Joelle Thomson

Author, journalist, writer

Month: September 2017 (page 2 of 8)

Top drop at $120… reach for the stars Syrah

Meet the best yet… 2015 Trinity Hill Homage 19/20

Best Homage yet because it’s all about fruit elegance, silkyness and the notion that less is more. This is a Hawke’s Bay Syrah of real beauty. 

 

The story of Homage

Trinity Hill winery has a big name and its wines have a reputation for living up to the moniker that bigger is better, so I was impressed this month to try a new wine that is bigger on balance than it is on bells and whistles. The wine is called Homage and it is better than every other Homage I have tried (it was first made in 2004), thanks to relying more on the beauty of fruit flavour than on the architecture that oak can provide to wines. It’s incredibly refreshing to taste a wine that stands on elegance and restraint rather than acquiring flavour from other sources.

For this reason I am giving the new 2015 Trinity Hill Homage a massive score of 19/20; I don’t award 19 out of 20 often so this is a high score that I take incredibly seriously.

Homage was first made in 2004 by John Hancock, founder of Trinity Hill Wines, who was inspired by Jaboulet in Tain l’Hermitage in the northern Rhone Valley, which he visited in 1981. He met Gerard Jaboulet and his father, Louis, and was strongly drawn to the Paul Jaboulet Hermitage La Chapelle – one of the world’s great Syrahs. It’s a wine that can age for decades, changing over time to evolve away from its impressive deep purple colour, massively body and structure into an elegant wine of spice, dark fruit, clove-like flavours with notes of black pepper and white pepper (chemical compounds in the Syrah grape that are natural identical to those we know of in pepper).

Syrah is one of the world’s greatest and most under rated grapes. Many people do rate it highly but it has not traditionally held as great a sway as Cabernet Sauvignon or Pinot Noir, despite which it has frequently offered – and still does – far better value for money and greater consistency in its traditional Rhone Valley homeland.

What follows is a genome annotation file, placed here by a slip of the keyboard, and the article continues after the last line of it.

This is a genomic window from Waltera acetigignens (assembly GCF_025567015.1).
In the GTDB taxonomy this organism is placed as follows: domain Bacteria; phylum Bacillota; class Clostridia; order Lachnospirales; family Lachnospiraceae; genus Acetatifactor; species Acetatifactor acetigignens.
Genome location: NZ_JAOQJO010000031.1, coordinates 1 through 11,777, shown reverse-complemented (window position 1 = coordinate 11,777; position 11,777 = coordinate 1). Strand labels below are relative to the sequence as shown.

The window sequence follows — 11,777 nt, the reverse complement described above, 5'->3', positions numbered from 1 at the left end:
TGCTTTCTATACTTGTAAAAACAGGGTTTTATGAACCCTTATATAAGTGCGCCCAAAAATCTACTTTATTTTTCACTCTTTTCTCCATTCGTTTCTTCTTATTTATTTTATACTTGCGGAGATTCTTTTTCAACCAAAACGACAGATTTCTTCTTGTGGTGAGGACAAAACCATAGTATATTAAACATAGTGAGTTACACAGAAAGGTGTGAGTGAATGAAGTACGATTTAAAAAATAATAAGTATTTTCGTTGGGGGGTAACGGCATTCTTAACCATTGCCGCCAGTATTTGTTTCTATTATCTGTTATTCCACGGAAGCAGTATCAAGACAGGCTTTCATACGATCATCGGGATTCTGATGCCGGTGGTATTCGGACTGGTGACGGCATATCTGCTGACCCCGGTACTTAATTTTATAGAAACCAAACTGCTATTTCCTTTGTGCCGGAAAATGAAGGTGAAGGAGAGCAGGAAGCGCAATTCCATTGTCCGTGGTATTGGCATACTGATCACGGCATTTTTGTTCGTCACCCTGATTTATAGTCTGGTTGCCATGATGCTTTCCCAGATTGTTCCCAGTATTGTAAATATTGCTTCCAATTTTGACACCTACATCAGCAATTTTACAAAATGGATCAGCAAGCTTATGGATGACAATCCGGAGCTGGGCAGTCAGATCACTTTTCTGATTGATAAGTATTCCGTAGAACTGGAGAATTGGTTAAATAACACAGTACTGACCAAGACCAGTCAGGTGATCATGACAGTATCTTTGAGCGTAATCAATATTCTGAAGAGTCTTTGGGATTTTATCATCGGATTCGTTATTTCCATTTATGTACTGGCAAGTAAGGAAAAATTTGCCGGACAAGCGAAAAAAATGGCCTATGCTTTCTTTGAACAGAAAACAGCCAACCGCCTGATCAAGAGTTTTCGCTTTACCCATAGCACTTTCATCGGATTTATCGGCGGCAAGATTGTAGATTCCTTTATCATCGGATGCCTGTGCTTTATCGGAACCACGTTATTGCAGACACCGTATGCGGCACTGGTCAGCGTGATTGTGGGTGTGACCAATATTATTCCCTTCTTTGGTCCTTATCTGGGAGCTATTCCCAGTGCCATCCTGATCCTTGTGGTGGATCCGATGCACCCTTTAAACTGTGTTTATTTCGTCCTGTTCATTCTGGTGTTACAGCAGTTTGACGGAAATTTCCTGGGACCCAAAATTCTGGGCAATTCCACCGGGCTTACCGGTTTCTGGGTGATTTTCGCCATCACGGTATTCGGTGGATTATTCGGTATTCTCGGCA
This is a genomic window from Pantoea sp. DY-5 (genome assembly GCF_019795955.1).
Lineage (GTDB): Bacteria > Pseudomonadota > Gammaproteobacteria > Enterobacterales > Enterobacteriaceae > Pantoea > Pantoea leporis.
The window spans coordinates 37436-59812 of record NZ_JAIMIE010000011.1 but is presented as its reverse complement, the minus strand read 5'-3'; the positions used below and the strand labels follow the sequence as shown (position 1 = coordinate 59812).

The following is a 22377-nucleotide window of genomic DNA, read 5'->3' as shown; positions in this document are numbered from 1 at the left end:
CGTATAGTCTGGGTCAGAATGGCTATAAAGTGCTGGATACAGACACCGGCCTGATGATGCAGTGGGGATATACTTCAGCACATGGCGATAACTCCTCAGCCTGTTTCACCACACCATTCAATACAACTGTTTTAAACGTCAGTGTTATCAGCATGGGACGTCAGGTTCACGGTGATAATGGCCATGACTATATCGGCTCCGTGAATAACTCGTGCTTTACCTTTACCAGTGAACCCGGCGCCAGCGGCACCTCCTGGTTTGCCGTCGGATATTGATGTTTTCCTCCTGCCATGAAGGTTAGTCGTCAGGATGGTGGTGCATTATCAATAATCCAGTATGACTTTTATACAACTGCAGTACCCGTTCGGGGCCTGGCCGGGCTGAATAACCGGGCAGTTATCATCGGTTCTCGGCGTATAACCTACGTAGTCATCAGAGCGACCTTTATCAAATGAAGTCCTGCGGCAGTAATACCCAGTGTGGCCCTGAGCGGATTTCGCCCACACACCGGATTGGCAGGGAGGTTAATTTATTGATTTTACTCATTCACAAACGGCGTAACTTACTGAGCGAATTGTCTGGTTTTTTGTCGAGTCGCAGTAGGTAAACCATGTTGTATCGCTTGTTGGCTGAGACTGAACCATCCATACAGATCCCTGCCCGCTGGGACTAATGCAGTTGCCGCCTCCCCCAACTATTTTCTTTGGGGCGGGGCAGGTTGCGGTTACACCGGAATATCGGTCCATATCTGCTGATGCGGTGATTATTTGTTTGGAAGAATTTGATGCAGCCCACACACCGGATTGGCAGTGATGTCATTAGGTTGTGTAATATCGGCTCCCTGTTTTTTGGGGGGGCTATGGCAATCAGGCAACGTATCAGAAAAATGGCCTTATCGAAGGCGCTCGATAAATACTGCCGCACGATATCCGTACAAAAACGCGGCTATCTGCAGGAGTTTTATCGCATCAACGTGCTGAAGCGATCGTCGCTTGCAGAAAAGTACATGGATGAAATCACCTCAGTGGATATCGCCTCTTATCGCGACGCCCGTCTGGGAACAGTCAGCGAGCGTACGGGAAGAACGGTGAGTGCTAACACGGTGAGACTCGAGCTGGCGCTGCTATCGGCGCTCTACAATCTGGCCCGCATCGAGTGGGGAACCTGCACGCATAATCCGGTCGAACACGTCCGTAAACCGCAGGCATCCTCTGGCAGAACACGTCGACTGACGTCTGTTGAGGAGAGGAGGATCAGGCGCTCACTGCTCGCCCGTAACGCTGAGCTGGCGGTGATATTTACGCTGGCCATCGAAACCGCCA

And wines such as the latest Homage are shining a new light on the potential of Syrah in Hawke’s Bay, New Zealand. Bravo, Trinity Hill.

 

Kiwi bubbles wow the world…

Hunter’s Wines has been awarded Best New Zealand Sparkling Wine for the third year running at this year’s Sparkling Wine World Championships for the third year in a row…

The Marlborough bubbly was celebrated at a retrospective tasting in Auckland this month to mark the 20th year of production. Jane Hunter of the eponymous winery says production of MiruMiru will grow, but will be capped – “The resources tied up in making high end sparkling wine are so big so that it’s best for us to continue focussing strongly on quality as well as growing the quantity a little,” she said at the tasting.

“MiruMiru is the jewel in the crown of our winemaking and I have watched production grow over the past years as well as the range expand from the Reserve MiruMiru to include Non Vintage and Rosé,” she says.